Date of Completion


Embargo Period



R&D, Affordable Care Act, Medical Devices, Viatical Settlement, Life Settlement, Cost of Capital

Major Advisor

Joseph Golec

Associate Advisor

Carmelo Giaccotto

Associate Advisor

Rexford Santerre

Associate Advisor

Gim Seow

Field of Study

Business Administration


Doctor of Philosophy

Open Access

Open Access


This dissertation consists of three essays examining issues related to life insurance and healthcare finance. In the first essay, we examine how R&D spending is influenced by prior year cash flow and corporate market value using a panel data set of medical device companies over the period 1962 to 2008. We show that the recently enacted excise tax on medical devices will reduce R&D spending by approximately $4 billion leading to a minimum loss of $20 billion worth of human lives.

In the second essay, we use the repeated sales regression method to construct an index of viatical/life settlement returns from 1993:Q4 to 2009:Q4. While these settlements outperform the S&P 500 by 2.04% annually, they display nearly twice the volatility. We find that the large return combined with low correlations and a lack of systematic risk exposure make viatical/life settlements extremely attractive investments when included in a well-diversified portfolio, particularly during times of economic crisis or downturn.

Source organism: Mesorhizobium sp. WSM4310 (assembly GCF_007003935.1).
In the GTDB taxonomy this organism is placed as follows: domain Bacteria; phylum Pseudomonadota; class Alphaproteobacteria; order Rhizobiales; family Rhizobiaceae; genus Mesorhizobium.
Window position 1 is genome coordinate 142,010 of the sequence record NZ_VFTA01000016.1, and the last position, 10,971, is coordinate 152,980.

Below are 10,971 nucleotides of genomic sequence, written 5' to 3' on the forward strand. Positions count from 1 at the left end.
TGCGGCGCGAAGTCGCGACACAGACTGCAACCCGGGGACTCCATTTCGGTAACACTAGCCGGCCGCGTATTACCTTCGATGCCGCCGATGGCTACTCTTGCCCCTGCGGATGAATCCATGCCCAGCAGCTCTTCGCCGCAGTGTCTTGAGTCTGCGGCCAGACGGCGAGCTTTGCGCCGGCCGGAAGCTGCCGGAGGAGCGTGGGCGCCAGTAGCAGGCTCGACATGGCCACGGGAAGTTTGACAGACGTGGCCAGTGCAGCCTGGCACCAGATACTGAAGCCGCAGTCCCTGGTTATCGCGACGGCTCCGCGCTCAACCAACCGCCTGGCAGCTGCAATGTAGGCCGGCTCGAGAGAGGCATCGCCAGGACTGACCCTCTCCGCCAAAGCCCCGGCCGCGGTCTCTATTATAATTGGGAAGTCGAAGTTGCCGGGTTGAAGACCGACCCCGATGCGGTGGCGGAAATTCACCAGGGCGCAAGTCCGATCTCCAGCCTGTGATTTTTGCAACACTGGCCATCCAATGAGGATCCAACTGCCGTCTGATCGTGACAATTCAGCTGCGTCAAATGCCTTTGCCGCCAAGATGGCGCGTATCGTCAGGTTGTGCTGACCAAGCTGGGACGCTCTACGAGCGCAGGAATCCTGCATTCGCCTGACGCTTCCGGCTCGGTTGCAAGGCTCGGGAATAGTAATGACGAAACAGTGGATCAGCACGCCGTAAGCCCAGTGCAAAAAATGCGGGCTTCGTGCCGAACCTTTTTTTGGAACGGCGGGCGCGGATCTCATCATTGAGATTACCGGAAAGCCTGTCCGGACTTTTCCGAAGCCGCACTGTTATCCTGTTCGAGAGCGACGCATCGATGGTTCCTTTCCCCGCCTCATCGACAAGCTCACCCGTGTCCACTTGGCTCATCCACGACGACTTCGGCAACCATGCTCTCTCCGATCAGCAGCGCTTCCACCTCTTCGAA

In the third essay, we build upon Ang and Liu (2004) to develop a term structure of the aggregate cost of capital for the medical device industry from 1963 to 2008. Using the term structure of cost of capital to value a 30-year $1.00 annuity we find a maximum valuation error of 37.46% and 53.66% when using the single period CAPM or Fama-French Three Factor model respectively. We find a positive relation between our term structure spread and R&D intensity as well as equity issuance within the medical device manufacturing industry.